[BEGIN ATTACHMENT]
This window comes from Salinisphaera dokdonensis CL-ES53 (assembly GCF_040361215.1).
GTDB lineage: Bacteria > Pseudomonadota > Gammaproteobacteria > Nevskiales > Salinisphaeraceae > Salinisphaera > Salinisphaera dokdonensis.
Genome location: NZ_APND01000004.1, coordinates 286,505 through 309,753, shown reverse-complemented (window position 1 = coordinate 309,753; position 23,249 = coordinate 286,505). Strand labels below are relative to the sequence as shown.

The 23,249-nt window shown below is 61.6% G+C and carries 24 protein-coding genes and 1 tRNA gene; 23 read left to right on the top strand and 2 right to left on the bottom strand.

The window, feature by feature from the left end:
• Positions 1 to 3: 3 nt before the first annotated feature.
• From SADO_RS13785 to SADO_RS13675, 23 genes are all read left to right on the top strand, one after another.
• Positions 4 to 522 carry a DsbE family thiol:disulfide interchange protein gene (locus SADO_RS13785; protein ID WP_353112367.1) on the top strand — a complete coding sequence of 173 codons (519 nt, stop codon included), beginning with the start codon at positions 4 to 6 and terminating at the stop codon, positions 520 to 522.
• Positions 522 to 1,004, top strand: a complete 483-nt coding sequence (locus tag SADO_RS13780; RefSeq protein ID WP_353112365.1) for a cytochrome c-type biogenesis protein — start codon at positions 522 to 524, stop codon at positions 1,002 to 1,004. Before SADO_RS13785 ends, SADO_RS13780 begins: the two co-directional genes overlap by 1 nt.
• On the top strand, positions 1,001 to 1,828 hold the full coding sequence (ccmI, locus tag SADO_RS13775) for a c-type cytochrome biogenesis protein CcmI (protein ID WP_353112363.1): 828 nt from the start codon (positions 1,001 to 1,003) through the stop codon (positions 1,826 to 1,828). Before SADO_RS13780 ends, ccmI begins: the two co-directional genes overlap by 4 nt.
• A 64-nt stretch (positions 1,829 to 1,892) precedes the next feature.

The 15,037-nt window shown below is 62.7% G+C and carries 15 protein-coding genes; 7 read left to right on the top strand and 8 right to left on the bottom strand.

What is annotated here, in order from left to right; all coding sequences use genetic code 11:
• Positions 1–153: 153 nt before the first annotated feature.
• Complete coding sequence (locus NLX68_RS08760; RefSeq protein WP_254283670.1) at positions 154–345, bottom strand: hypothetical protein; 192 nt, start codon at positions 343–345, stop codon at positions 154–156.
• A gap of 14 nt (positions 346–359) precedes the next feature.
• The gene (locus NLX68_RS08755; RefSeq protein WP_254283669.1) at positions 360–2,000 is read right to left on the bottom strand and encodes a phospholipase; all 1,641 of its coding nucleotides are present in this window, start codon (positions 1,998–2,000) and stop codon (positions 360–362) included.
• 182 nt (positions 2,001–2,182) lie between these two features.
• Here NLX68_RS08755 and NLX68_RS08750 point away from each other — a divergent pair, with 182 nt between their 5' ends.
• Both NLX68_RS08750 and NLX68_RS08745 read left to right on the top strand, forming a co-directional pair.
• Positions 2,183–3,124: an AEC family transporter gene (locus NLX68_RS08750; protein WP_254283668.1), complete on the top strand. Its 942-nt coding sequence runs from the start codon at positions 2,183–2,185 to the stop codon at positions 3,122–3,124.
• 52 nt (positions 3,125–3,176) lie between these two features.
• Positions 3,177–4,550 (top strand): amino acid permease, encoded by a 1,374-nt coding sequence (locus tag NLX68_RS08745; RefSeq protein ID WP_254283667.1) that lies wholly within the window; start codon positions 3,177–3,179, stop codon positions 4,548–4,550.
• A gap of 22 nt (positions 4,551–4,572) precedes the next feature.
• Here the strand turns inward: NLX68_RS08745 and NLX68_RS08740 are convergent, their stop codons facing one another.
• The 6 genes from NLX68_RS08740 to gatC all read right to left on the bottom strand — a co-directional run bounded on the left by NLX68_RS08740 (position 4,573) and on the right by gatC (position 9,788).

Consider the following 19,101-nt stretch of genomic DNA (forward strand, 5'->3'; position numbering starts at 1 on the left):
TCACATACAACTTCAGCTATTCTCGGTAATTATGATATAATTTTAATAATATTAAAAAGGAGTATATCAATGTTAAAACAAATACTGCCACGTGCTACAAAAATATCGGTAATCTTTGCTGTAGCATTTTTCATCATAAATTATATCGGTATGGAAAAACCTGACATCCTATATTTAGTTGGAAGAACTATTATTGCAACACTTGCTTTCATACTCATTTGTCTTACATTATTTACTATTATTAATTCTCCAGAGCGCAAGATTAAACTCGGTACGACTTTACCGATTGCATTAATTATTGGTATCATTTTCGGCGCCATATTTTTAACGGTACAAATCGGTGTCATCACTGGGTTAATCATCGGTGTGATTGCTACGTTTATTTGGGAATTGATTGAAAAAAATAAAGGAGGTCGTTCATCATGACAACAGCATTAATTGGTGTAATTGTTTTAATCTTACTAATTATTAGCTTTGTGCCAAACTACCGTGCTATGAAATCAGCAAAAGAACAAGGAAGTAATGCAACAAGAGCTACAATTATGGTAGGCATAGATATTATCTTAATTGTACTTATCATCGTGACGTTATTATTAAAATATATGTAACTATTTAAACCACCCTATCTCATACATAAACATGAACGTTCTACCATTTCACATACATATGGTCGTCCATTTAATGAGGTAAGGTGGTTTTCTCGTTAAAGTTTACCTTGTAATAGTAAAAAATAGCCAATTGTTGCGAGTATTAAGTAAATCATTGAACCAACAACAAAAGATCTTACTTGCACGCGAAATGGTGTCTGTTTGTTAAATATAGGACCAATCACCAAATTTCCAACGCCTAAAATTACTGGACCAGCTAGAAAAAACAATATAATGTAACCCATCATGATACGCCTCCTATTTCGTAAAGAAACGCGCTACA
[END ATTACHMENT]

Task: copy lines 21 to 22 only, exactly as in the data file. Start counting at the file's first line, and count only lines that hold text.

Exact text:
• Positions 2,183–3,124: an AEC family transporter gene (locus NLX68_RS08750; protein WP_254283668.1), complete on the top strand. Its 942-nt coding sequence runs from the start codon at positions 2,183–2,185 to the stop codon at positions 3,122–3,124.
• 52 nt (positions 3,125–3,176) lie between these two features.